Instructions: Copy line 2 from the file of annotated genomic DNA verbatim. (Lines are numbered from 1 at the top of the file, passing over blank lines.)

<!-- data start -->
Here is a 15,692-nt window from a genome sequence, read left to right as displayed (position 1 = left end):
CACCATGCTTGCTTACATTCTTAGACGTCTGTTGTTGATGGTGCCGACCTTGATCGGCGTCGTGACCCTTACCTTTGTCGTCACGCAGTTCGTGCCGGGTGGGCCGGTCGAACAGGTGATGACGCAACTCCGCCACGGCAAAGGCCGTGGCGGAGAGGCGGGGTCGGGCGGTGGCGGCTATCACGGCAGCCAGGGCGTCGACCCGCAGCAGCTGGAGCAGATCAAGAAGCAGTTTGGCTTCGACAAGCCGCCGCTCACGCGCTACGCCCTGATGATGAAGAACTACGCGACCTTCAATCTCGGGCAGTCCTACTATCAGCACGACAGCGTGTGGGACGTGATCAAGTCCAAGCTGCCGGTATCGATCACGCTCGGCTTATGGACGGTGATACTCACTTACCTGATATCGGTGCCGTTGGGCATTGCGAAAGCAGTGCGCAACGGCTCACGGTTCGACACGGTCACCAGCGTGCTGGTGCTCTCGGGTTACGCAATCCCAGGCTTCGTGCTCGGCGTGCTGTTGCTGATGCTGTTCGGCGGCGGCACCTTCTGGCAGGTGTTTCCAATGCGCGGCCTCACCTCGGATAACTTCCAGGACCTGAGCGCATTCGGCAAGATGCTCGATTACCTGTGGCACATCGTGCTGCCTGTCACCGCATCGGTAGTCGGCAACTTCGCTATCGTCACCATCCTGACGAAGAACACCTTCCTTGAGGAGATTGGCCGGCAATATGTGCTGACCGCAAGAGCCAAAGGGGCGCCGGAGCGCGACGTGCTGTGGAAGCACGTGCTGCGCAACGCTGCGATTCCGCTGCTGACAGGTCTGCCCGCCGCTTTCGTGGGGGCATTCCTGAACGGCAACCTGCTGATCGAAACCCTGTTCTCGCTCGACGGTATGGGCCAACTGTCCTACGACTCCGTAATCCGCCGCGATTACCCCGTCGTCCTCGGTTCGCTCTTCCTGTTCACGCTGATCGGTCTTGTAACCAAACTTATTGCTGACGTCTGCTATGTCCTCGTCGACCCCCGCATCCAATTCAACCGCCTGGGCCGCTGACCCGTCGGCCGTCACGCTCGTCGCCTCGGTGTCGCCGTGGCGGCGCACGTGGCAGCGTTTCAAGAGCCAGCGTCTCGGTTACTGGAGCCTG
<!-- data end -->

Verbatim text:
CACCATGCTTGCTTACATTCTTAGACGTCTGTTGTTGATGGTGCCGACCTTGATCGGCGTCGTGACCCTTACCTTTGTCGTCACGCAGTTCGTGCCGGGTGGGCCGGTCGAACAGGTGATGACGCAACTCCGCCACGGCAAAGGCCGTGGCGGAGAGGCGGGGTCGGGCGGTGGCGGCTATCACGGCAGCCAGGGCGTCGACCCGCAGCAGCTGGAGCAGATCAAGAAGCAGTTTGGCTTCGACAAGCCGCCGCTCACGCGCTACGCCCTGATGATGAAGAACTACGCGACCTTCAATCTCGGGCAGTCCTACTATCAGCACGACAGCGTGTGGGACGTGATCAAGTCCAAGCTGCCGGTATCGATCACGCTCGGCTTATGGACGGTGATACTCACTTACCTGATATCGGTGCCGTTGGGCATTGCGAAAGCAGTGCGCAACGGCTCACGGTTCGACACGGTCACCAGCGTGCTGGTGCTCTCGGGTTACGCAATCCCAGGCTTCGTGCTCGGCGTGCTGTTGCTGATGCTGTTCGGCGGCGGCACCTTCTGGCAGGTGTTTCCAATGCGCGGCCTCACCTCGGATAACTTCCAGGACCTGAGCGCATTCGGCAAGATGCTCGATTACCTGTGGCACATCGTGCTGCCTGTCACCGCATCGGTAGTCGGCAACTTCGCTATCGTCACCATCCTGACGAAGAACACCTTCCTTGAGGAGATTGGCCGGCAATATGTGCTGACCGCAAGAGCCAAAGGGGCGCCGGAGCGCGACGTGCTGTGGAAGCACGTGCTGCGCAACGCTGCGATTCCGCTGCTGACAGGTCTGCCCGCCGCTTTCGTGGGGGCATTCCTGAACGGCAACCTGCTGATCGAAACCCTGTTCTCGCTCGACGGTATGGGCCAACTGTCCTACGACTCCGTAATCCGCCGCGATTACCCCGTCGTCCTCGGTTCGCTCTTCCTGTTCACGCTGATCGGTCTTGTAACCAAACTTATTGCTGACGTCTGCTATGTCCTCGTCGACCCCCGCATCCAATTCAACCGCCTGGGCCGCTGACCCGTCGGCCGTCACGCTCGTCGCCTCGGTGTCGCCGTGGCGGCGCACGTGGCAGCGTTTCAAGAGCCAGCGTCTCGGTTACTGGAGCCTG